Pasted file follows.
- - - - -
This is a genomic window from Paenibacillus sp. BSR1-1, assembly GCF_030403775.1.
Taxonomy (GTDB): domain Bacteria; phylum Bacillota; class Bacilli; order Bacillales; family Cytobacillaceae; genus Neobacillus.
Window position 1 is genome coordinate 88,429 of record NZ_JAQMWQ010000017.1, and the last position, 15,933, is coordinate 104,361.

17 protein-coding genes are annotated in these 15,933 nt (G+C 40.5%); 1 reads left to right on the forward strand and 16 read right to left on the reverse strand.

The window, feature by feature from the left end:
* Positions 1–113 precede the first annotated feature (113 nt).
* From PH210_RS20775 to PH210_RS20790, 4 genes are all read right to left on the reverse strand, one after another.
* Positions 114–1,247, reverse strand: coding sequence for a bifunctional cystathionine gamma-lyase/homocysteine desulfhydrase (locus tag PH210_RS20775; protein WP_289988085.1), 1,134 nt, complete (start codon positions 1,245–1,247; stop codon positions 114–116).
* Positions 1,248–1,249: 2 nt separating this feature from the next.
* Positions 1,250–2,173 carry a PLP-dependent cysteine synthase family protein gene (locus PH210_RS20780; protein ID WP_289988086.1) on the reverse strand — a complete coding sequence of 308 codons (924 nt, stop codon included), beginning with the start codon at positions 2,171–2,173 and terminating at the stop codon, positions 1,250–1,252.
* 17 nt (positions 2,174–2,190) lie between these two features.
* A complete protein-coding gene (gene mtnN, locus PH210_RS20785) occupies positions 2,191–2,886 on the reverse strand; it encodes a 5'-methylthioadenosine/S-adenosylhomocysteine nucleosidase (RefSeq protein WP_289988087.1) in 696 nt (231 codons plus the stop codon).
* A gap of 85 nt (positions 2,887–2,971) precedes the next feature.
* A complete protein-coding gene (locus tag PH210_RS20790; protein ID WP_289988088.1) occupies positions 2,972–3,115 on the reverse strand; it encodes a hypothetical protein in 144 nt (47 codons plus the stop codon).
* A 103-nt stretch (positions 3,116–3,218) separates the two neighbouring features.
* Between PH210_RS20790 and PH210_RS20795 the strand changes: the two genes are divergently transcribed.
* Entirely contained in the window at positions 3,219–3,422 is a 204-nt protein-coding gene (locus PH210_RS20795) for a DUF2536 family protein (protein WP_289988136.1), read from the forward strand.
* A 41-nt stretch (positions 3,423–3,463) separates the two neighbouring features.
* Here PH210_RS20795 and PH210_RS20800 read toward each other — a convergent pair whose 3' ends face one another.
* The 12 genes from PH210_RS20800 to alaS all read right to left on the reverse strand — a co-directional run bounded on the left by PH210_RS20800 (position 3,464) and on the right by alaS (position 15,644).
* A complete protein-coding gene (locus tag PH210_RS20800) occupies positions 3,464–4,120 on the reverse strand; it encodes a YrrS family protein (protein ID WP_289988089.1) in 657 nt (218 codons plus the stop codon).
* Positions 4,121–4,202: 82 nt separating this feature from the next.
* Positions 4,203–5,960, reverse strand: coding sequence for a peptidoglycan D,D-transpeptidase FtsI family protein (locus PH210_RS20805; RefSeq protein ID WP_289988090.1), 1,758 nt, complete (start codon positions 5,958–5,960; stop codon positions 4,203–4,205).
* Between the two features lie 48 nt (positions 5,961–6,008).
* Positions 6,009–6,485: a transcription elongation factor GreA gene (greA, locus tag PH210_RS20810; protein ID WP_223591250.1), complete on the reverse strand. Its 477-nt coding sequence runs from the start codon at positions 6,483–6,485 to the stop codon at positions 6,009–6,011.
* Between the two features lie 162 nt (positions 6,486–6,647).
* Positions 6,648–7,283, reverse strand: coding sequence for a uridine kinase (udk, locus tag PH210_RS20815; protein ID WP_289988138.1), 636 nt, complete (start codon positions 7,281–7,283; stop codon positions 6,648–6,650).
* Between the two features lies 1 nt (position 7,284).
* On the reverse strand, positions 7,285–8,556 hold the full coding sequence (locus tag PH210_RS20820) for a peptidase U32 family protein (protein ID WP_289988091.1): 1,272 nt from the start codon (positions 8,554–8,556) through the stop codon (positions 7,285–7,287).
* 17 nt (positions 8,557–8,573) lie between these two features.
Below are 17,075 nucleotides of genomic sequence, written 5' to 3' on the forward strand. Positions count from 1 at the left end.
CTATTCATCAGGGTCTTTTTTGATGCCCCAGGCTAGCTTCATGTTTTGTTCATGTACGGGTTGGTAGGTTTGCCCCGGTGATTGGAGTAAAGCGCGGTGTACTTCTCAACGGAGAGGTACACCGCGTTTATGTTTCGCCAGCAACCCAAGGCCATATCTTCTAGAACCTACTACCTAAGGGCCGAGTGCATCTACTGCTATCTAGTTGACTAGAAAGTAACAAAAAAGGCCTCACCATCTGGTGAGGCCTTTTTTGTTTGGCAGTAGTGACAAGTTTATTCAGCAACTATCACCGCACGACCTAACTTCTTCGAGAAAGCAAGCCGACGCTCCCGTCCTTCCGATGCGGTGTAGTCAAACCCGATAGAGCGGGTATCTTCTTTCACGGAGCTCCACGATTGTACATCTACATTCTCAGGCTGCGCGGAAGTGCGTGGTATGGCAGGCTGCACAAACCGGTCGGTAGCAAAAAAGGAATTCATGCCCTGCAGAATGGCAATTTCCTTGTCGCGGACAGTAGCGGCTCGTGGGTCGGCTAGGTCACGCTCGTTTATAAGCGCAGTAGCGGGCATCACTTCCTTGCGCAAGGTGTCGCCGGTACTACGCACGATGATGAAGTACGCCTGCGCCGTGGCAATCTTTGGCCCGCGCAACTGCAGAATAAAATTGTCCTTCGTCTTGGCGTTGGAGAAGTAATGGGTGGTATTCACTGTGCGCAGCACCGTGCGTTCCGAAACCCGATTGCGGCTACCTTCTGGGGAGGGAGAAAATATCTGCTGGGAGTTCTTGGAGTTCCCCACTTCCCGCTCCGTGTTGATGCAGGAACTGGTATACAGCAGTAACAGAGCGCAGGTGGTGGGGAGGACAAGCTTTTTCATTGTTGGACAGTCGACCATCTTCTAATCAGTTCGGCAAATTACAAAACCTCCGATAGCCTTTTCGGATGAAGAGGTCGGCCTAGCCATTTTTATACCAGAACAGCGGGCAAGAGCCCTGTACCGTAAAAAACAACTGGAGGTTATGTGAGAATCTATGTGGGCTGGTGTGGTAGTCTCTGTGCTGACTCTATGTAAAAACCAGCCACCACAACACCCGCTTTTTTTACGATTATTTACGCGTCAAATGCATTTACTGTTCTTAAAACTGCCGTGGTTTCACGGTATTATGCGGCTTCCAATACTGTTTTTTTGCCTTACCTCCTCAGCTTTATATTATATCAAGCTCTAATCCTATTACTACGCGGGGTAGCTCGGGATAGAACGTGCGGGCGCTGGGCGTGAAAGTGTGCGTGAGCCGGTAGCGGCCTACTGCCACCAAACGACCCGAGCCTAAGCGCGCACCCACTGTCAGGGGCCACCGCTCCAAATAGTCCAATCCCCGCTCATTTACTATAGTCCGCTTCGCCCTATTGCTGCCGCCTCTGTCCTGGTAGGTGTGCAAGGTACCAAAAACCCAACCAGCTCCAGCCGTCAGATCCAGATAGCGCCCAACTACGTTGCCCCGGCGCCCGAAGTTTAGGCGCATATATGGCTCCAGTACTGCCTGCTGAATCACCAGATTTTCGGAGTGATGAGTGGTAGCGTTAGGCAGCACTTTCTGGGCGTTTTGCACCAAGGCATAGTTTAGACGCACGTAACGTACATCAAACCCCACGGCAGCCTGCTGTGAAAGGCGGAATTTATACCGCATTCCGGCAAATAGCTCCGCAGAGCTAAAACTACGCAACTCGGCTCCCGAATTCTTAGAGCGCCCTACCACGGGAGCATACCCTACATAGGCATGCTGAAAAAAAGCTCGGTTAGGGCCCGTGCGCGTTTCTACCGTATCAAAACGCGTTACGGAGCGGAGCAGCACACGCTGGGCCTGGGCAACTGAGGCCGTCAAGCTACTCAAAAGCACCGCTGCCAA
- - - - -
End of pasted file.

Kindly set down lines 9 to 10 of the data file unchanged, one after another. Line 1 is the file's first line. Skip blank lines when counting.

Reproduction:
* Positions 1,248–1,249: 2 nt separating this feature from the next.
* Positions 1,250–2,173 carry a PLP-dependent cysteine synthase family protein gene (locus PH210_RS20780; protein ID WP_289988086.1) on the reverse strand — a complete coding sequence of 308 codons (924 nt, stop codon included), beginning with the start codon at positions 2,171–2,173 and terminating at the stop codon, positions 1,250–1,252.